Hi Dennis,
    Gradually and eventually I perceive SAP mentors as:
    Ask career related questions if I am in dilemma.Believe me I did that when I met one this tech-ed at Bangalore.
    Stuck in an issue and not able to resolve after mutliple passionate trials.
    I may be inappropriate but do participants also have provision to interact with mentors in any SAP-event?
    Last but not the least, follow them on twitter to know whats happening and raise our horizons.
    Wish you all luck in future endeavours.
    Brilliant blog!

    Regards,
    Kumud

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  13. Mark Finnern
    Thank you Dennis,
    As the apple Think Different ad says: “Here’s to the crazy ones, the misfits, the rebels, the troublemakers, the round pegs in the square holes…”
    From the beginning I envisioned the SAP Mentors to be the independent voices that tell SAP when we are off track constructively.
    What separates the SAP Mentors from other Monday Morning quarterbacks is, that we role up our sleeves and help SAP change.
    The time I asked you, you were personifying that vision and man did you step up to the plate.
    Together with the C5 writing a 55 page white paper what SAP can do to improve certification and promoting that whenever you had a chance.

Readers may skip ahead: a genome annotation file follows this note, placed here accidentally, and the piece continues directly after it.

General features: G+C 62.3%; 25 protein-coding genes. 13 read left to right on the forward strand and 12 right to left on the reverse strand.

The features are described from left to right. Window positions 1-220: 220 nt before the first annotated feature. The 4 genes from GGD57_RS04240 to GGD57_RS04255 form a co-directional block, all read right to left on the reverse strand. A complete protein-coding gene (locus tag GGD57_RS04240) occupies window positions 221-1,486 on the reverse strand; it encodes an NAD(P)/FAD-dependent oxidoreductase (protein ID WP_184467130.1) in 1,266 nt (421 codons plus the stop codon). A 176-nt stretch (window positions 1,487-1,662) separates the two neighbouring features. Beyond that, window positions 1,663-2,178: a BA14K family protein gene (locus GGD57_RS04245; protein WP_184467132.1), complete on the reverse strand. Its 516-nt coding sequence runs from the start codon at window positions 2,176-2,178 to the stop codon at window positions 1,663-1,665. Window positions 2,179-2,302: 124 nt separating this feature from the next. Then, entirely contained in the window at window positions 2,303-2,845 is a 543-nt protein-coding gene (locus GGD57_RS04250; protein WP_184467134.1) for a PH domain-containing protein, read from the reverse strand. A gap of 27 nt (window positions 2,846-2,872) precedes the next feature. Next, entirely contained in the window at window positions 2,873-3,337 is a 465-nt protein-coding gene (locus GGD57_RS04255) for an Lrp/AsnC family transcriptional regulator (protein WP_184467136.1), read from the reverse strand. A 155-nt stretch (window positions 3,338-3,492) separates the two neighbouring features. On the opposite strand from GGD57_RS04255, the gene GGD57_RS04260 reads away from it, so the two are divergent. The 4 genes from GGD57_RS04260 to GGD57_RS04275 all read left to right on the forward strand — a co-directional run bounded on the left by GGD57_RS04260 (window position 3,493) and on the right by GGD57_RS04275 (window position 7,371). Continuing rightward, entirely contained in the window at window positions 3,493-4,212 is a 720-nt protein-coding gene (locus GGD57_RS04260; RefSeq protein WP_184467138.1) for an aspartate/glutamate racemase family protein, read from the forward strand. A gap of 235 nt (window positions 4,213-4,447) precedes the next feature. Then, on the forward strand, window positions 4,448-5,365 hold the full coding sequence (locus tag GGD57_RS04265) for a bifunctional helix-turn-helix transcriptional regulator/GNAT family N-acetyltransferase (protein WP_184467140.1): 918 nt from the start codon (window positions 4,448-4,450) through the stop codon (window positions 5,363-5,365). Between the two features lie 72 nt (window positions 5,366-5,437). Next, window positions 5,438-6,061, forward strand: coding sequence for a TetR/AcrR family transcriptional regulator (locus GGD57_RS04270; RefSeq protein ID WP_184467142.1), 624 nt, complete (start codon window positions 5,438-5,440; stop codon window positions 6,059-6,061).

My favorite was you convincing Mike Prosceno, Mark Yolton and me  to do the Hugh MacLeod print “Freaking awesome” campaign, that even reached Bill McDermott. SAP Mentors, Certification Five geek out with Bill McDermott
    The outcome: SAP has created a task force and is working with the community to improve certification.
    Thanks again you changed things at SAP. As you can also gather from the comments you are one of the pillar SAP Mentors that others, especially new ones looked up to and took as a role model.
    I respect your decision to step aside and let others run the SAP Mentor Wolfpack forward.
    Love that with JD-OD you will be around and your voice will be heard.
    See you in Madrid, Mark.
    P.S. This video of Steve Jobs introducing the Think Different campaign fits very well:
    http://www.youtube.com/watch?v=VCz_SiPD_X0&feature=related